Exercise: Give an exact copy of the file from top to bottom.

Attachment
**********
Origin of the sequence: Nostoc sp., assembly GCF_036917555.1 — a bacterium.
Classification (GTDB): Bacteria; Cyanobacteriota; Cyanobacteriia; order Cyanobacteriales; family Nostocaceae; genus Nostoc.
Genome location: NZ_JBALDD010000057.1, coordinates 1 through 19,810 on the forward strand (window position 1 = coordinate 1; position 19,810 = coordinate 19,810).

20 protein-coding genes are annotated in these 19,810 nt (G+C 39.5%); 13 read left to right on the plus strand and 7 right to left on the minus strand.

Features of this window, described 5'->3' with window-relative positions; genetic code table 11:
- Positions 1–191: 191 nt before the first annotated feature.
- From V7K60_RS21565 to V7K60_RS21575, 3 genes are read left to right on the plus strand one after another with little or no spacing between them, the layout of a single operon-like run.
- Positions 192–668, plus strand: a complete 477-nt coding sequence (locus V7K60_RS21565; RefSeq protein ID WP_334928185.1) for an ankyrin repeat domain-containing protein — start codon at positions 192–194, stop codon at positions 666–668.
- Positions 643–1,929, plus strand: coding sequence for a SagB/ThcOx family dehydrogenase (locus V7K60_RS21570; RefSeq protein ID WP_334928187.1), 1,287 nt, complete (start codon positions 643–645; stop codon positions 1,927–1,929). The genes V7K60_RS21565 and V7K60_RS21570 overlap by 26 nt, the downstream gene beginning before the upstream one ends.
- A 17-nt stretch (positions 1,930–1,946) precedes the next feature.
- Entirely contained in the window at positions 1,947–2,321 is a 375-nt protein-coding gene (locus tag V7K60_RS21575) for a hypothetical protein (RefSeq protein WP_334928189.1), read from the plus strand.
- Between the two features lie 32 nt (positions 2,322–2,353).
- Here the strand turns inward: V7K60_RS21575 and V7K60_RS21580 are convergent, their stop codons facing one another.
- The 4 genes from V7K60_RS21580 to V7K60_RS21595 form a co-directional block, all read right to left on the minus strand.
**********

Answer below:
Origin of the sequence: Nostoc sp., assembly GCF_036917555.1 — a bacterium.
Classification (GTDB): Bacteria; Cyanobacteriota; Cyanobacteriia; order Cyanobacteriales; family Nostocaceae; genus Nostoc.
Genome location: NZ_JBALDD010000057.1, coordinates 1 through 19,810 on the forward strand (window position 1 = coordinate 1; position 19,810 = coordinate 19,810).

20 protein-coding genes are annotated in these 19,810 nt (G+C 39.5%); 13 read left to right on the plus strand and 7 right to left on the minus strand.

Features of this window, described 5'->3' with window-relative positions; genetic code table 11:
- Positions 1–191: 191 nt before the first annotated feature.
- From V7K60_RS21565 to V7K60_RS21575, 3 genes are read left to right on the plus strand one after another with little or no spacing between them, the layout of a single operon-like run.
- Positions 192–668, plus strand: a complete 477-nt coding sequence (locus V7K60_RS21565; RefSeq protein ID WP_334928185.1) for an ankyrin repeat domain-containing protein — start codon at positions 192–194, stop codon at positions 666–668.
- Positions 643–1,929, plus strand: coding sequence for a SagB/ThcOx family dehydrogenase (locus V7K60_RS21570; RefSeq protein ID WP_334928187.1), 1,287 nt, complete (start codon positions 643–645; stop codon positions 1,927–1,929). The genes V7K60_RS21565 and V7K60_RS21570 overlap by 26 nt, the downstream gene beginning before the upstream one ends.
- A 17-nt stretch (positions 1,930–1,946) precedes the next feature.
- Entirely contained in the window at positions 1,947–2,321 is a 375-nt protein-coding gene (locus tag V7K60_RS21575) for a hypothetical protein (RefSeq protein WP_334928189.1), read from the plus strand.
- Between the two features lie 32 nt (positions 2,322–2,353).
- Here the strand turns inward: V7K60_RS21575 and V7K60_RS21580 are convergent, their stop codons facing one another.
- The 4 genes from V7K60_RS21580 to V7K60_RS21595 form a co-directional block, all read right to left on the minus strand.